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From No T(h)ere

I want to define the perimeter of this body. A convex to a pre-howling: the spine from here to there as a series of prepositions. The desire to run betwixt emerges as folded space, more on this later, further associations on monsters to be investigated while the possibility of walking remains viable.

To inhabit the landscape of the fairytale today begins in reverse. In dreams the monster occurs as sound: 





The cry of a night bird in the jungle becomes louder even from a distance. I hurry to belong to this place: a hut leans at the edge of a coconut grove with windows that do not close, which simply means you can see the stars in auntie’s house at night.

A shape I am bringing to life, an earlobe scratching into and out of seeing. A fist is everything and nothing; beetles fill the sky; thru shadow—mating.

Similar to the cawing of blackbirds as heard in childhood. In the denseness of a planted grove or a woman bearing gifts uninvited to your doorstep: always carry salt, mother tells me, an uninvited woman always signals bad luck; they are closer than you know.


Recalls detail through what’s broken: mother and auntie’s English. 

//fs disappear



Men complicate women’s desires, mother tells me. Finishing with, there are women who wish to take yours away. Her smile shifts into something more human, more woman, like fibers reaching across. 


Sucks blood from fetuses with long antennae-like proboscis making a


kik-kik sound.


Superstition practices gestures quietly, while no one seems to be watching, much like the way air sucks moisture. As the sky breaks, the spirits warn auntie that it is not safe for me to swim; I scan the spring for a lifeguard? The clutching of an empty coconut husk reveals this news— like coir reaching— his cracked fingers ooze white, considered good luck.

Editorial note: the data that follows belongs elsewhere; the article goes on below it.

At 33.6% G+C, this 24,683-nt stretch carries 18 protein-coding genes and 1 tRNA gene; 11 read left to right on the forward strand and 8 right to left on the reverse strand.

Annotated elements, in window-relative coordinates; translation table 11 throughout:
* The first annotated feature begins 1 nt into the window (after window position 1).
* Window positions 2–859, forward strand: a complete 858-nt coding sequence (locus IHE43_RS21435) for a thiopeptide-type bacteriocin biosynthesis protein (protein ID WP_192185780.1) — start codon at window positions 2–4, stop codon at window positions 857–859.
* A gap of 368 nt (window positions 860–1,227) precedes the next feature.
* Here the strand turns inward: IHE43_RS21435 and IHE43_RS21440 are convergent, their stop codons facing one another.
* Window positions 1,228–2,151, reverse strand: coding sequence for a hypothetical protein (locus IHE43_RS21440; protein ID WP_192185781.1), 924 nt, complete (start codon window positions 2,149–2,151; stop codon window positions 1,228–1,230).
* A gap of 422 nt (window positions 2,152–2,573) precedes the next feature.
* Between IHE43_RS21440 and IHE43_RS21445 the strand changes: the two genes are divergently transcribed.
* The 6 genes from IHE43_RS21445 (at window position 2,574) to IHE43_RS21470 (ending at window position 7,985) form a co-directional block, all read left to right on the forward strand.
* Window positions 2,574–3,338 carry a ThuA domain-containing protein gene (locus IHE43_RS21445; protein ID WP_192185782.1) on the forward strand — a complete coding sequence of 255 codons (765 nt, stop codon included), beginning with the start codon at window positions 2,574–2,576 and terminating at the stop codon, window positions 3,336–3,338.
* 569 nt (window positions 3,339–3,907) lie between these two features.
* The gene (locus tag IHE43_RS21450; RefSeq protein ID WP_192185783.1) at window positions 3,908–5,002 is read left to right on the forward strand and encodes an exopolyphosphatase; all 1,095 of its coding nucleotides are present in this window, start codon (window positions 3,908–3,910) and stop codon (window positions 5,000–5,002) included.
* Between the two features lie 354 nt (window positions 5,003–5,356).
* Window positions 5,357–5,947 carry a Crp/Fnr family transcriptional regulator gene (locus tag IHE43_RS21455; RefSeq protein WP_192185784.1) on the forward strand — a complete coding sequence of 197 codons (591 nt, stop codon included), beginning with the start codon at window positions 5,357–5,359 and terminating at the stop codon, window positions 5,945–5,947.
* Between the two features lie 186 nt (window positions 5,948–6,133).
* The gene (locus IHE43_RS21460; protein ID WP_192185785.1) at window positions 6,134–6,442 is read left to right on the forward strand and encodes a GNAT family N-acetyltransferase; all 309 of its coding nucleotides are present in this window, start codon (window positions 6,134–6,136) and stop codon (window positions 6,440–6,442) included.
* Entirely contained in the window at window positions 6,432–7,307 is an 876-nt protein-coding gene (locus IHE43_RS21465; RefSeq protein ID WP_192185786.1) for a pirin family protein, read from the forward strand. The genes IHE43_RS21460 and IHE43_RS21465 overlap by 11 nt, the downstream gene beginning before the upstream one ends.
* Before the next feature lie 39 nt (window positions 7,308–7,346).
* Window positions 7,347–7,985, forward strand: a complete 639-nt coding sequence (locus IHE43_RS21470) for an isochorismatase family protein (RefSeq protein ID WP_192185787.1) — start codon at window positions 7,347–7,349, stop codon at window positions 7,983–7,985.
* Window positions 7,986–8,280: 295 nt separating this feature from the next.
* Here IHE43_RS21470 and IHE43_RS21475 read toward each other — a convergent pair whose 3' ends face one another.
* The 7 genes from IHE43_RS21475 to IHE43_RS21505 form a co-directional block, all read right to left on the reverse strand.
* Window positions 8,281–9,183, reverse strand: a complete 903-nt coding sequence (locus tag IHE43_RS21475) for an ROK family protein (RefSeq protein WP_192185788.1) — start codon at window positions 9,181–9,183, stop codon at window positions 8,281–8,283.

Watches as the coconut grove filled with red earth become a sea of hard-shelled insects: a surface of tricking. Stepfather arrives to the smell of tamarind; we march through his well-intentioned remarks.





Opens mouth by retrieving memory’s connective tissues, bends as if to remember and forgets. Transforms banana stalks into replicas of victims; approaches light, watches it break apart like bones: flies. 


Outside auntie’s house red ants gather in rows, their compound eyes,
breaking sight, much like a kaleidoscope. Seeing movement better
than shape, notice the way light filters: appendage-like, seeping into
braided fronds. It’s roof, walls re-arriving.

Cousins plead come follow; I must find shoes. BILIS, they shout. I hurry to belong to this place where the red horizon stretches from auntie’s yard to the sea. I follow their voices until I can no longer walk. Red ants eat at chubby folds of leg—through panties. I stop in the coconut field, high in the bent light of canopy, cousins laughing, pointing:

//kana kana.



Can be distinguished from humans by bloodshot eyes. When father died mother
sat corpseside for seven days until he was buried to guard against modified forelimbs
appearing—wings: oil-slicked, so black resembling purple. 


Changes with the seasons: wet then dry. Obeys. Reads newspaper by stacking neatly against the hearth on top of others.


          Capsizes on vowels through bending trees, hears the whistling
of prepositions; we watch light; a sea of vertical orange, bent, stacked at
market, or eaten in palms of hands fold into crevices, into the grove,
into dusty hands, the jungle’s pot-holed surface splits in two— 

The cry of a night bird in the jungle becomes louder even from a distance. Mother tells me this is to create confusion, stuffing salt into our pockets:



Born in Subic Bay, Philippines, Mg Roberts teaches in the San Francisco Bay area. She is an MFA graduate of New College of California, where strange tricks were added to her bag. Her work has appeared and or is forthcoming in Indefinite Space, Word For/Word, How2, KQED’s Writers’ Block, and Word Riot. Her second chapbook is forthcoming from Magenta Press. If she were not a poet she would be a snake handler, or maybe just a good speller.